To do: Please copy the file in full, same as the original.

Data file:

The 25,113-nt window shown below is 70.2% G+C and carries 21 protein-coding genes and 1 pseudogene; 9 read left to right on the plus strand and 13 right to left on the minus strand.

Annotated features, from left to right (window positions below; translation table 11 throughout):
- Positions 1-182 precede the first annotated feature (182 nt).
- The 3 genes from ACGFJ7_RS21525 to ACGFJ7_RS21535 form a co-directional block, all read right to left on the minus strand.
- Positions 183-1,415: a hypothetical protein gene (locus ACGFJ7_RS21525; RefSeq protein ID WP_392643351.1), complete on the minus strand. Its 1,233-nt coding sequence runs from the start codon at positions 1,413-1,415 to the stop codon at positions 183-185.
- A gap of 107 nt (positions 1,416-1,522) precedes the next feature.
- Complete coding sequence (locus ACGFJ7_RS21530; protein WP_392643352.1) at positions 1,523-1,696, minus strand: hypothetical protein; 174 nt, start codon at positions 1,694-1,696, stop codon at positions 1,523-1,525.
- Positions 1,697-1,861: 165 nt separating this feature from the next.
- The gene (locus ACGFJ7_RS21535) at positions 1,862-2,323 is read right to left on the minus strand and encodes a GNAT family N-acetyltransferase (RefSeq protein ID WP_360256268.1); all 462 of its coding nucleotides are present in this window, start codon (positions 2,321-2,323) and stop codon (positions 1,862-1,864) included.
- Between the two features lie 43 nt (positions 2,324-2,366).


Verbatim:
The 25,113-nt window shown below is 70.2% G+C and carries 21 protein-coding genes and 1 pseudogene; 9 read left to right on the plus strand and 13 right to left on the minus strand.

Annotated features, from left to right (window positions below; translation table 11 throughout):
- Positions 1-182 precede the first annotated feature (182 nt).
- The 3 genes from ACGFJ7_RS21525 to ACGFJ7_RS21535 form a co-directional block, all read right to left on the minus strand.
- Positions 183-1,415: a hypothetical protein gene (locus ACGFJ7_RS21525; RefSeq protein ID WP_392643351.1), complete on the minus strand. Its 1,233-nt coding sequence runs from the start codon at positions 1,413-1,415 to the stop codon at positions 183-185.
- A gap of 107 nt (positions 1,416-1,522) precedes the next feature.
- Complete coding sequence (locus ACGFJ7_RS21530; protein WP_392643352.1) at positions 1,523-1,696, minus strand: hypothetical protein; 174 nt, start codon at positions 1,694-1,696, stop codon at positions 1,523-1,525.
- Positions 1,697-1,861: 165 nt separating this feature from the next.
- The gene (locus ACGFJ7_RS21535) at positions 1,862-2,323 is read right to left on the minus strand and encodes a GNAT family N-acetyltransferase (RefSeq protein ID WP_360256268.1); all 462 of its coding nucleotides are present in this window, start codon (positions 2,321-2,323) and stop codon (positions 1,862-1,864) included.
- Between the two features lie 43 nt (positions 2,324-2,366).